The Jakarta Post Ary Hermawan Thu, 08/27/2009 9:47 PM - The Indonesian government reiterated Thursday it would not prosecute the alleged perpetrators of rights abuses that occurred in Timor Leste when it was under its rule, defying fresh calls from rights groups for justice to be served, a decade after the bloody 1999 independence referendum.
Indonesian Foreign Ministry spokesman Teuku Faizasyah said both countries had agreed to investigate past human rights cases through the Commission of Truth and Friendship (CTF), and although both sides acknowledged that rights violations had occurred in the former Portuguese colony, both decided not to proceed to prosecution.
“Indonesia and Timor Leste are sovereign countries, and given our friendship and reconciliation, we have agreed not to prosecute the rights violators,” Faizasyah said.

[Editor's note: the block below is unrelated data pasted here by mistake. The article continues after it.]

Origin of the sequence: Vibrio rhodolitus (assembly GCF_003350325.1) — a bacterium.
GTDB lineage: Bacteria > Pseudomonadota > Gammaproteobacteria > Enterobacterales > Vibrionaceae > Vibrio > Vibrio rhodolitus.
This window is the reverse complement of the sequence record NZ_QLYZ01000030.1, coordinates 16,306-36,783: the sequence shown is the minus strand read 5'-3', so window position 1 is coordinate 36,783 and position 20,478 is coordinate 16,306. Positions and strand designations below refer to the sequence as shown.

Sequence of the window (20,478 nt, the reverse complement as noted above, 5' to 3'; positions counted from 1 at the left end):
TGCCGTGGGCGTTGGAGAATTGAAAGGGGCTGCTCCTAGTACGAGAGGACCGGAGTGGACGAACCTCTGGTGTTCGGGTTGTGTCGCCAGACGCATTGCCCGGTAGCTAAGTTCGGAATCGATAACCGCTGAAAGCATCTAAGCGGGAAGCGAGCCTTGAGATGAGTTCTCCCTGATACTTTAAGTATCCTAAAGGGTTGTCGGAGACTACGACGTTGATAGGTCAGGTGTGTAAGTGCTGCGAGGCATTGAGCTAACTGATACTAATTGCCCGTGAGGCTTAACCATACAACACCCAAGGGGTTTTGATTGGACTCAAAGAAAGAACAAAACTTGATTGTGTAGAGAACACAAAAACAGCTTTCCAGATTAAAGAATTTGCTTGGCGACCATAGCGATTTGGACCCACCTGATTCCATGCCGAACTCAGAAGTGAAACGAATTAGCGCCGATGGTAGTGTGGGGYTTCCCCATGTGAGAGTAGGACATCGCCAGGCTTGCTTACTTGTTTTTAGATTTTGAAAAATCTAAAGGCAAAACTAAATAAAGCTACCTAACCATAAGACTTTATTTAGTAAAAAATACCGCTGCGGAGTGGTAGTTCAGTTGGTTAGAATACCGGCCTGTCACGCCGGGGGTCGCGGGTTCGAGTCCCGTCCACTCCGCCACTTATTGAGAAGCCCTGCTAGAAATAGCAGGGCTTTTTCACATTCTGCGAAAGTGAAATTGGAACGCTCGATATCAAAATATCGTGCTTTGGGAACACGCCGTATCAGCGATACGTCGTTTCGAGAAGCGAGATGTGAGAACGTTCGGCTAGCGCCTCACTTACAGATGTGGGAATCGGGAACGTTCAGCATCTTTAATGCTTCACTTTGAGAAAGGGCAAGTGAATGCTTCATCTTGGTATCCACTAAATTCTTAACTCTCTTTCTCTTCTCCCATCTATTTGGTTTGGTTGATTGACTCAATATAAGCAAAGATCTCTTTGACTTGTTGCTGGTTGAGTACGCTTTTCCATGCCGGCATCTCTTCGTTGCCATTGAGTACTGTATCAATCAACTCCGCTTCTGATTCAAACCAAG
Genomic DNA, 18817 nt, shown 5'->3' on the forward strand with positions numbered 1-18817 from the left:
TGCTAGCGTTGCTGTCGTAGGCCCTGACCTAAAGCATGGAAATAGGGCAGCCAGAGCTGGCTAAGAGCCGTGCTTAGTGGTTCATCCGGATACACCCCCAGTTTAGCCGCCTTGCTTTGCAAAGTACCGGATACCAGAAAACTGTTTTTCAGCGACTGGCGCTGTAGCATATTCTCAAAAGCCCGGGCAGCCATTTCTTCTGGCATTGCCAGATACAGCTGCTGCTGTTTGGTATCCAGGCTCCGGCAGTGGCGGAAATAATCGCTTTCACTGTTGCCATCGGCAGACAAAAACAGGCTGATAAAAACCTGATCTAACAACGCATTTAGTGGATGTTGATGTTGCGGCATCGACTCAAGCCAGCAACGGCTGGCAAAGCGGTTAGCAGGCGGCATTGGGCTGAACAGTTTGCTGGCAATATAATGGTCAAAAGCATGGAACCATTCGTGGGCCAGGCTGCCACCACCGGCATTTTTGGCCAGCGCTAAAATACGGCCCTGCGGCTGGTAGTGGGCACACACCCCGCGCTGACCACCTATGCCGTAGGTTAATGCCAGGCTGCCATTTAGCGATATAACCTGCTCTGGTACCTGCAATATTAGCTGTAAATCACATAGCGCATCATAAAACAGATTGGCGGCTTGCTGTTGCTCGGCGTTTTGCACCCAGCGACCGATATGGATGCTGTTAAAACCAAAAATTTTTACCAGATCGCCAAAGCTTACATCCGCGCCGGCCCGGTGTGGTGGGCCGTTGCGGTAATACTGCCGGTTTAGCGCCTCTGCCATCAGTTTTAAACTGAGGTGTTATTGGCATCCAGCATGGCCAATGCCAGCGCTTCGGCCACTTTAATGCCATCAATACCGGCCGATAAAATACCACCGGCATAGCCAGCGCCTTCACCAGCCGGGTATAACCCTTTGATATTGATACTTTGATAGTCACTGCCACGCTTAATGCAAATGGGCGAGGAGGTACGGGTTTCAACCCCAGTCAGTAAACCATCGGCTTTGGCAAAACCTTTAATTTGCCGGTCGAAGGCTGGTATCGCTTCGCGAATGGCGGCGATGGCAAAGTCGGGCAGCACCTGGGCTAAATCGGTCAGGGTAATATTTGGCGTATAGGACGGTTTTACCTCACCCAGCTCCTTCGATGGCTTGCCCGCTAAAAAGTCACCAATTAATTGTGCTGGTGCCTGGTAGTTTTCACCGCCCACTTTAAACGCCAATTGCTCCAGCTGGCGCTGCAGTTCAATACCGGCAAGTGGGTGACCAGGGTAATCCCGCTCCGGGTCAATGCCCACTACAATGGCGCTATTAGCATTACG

“The aspiration of the people of Timor Leste is to enjoy the benefits of the development programs of their government.”
Amnesty International on Thursday called on the UN Security Council to set up an international criminal tribunal to investigate rights violations committed in Timor Leste between 1975 and 1999, including the 1991 Santa Cruz massacre in which hundreds of people were reportedly killed.
“Such a tribunal should be able to intervene and ensure justice in some representative cases and act as a catalyst for national justice in others,” said the report, titled “We Cry for Justice: Impunity Persist 10 Years On in Timor Leste”.